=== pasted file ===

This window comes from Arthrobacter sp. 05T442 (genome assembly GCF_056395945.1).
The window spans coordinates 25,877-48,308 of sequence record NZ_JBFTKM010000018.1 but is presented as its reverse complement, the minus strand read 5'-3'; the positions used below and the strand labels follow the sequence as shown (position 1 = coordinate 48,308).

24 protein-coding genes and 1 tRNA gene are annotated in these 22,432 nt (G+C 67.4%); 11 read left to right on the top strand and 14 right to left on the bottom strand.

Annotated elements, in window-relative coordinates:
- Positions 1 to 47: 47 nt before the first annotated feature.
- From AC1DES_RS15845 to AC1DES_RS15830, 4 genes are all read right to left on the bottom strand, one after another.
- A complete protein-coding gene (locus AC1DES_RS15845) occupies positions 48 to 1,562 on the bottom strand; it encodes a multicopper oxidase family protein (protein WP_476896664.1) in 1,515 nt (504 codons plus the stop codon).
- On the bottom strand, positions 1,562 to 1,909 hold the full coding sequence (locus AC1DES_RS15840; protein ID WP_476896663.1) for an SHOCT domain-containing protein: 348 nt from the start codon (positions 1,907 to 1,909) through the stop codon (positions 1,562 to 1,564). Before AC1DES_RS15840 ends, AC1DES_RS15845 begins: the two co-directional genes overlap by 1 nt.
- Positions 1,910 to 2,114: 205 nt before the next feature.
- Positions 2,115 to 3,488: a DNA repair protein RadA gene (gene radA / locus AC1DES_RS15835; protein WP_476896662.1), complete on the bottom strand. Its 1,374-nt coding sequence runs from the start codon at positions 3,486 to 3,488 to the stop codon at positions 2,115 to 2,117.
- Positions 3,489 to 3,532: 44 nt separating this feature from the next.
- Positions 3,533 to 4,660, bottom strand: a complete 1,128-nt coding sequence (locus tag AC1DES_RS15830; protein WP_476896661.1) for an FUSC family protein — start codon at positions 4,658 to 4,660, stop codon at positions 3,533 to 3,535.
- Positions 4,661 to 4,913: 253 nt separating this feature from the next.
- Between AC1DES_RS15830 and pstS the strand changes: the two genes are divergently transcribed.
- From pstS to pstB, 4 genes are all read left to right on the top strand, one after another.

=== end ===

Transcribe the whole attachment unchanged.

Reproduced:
This window comes from Arthrobacter sp. 05T442 (genome assembly GCF_056395945.1).
The window spans coordinates 25,877-48,308 of sequence record NZ_JBFTKM010000018.1 but is presented as its reverse complement, the minus strand read 5'-3'; the positions used below and the strand labels follow the sequence as shown (position 1 = coordinate 48,308).

24 protein-coding genes and 1 tRNA gene are annotated in these 22,432 nt (G+C 67.4%); 11 read left to right on the top strand and 14 right to left on the bottom strand.

Annotated elements, in window-relative coordinates:
- Positions 1 to 47: 47 nt before the first annotated feature.
- From AC1DES_RS15845 to AC1DES_RS15830, 4 genes are all read right to left on the bottom strand, one after another.
- A complete protein-coding gene (locus AC1DES_RS15845) occupies positions 48 to 1,562 on the bottom strand; it encodes a multicopper oxidase family protein (protein WP_476896664.1) in 1,515 nt (504 codons plus the stop codon).
- On the bottom strand, positions 1,562 to 1,909 hold the full coding sequence (locus AC1DES_RS15840; protein ID WP_476896663.1) for an SHOCT domain-containing protein: 348 nt from the start codon (positions 1,907 to 1,909) through the stop codon (positions 1,562 to 1,564). Before AC1DES_RS15840 ends, AC1DES_RS15845 begins: the two co-directional genes overlap by 1 nt.
- Positions 1,910 to 2,114: 205 nt before the next feature.
- Positions 2,115 to 3,488: a DNA repair protein RadA gene (gene radA / locus AC1DES_RS15835; protein WP_476896662.1), complete on the bottom strand. Its 1,374-nt coding sequence runs from the start codon at positions 3,486 to 3,488 to the stop codon at positions 2,115 to 2,117.
- Positions 3,489 to 3,532: 44 nt separating this feature from the next.
- Positions 3,533 to 4,660, bottom strand: a complete 1,128-nt coding sequence (locus tag AC1DES_RS15830; protein WP_476896661.1) for an FUSC family protein — start codon at positions 4,658 to 4,660, stop codon at positions 3,533 to 3,535.
- Positions 4,661 to 4,913: 253 nt separating this feature from the next.
- Between AC1DES_RS15830 and pstS the strand changes: the two genes are divergently transcribed.
- From pstS to pstB, 4 genes are all read left to right on the top strand, one after another.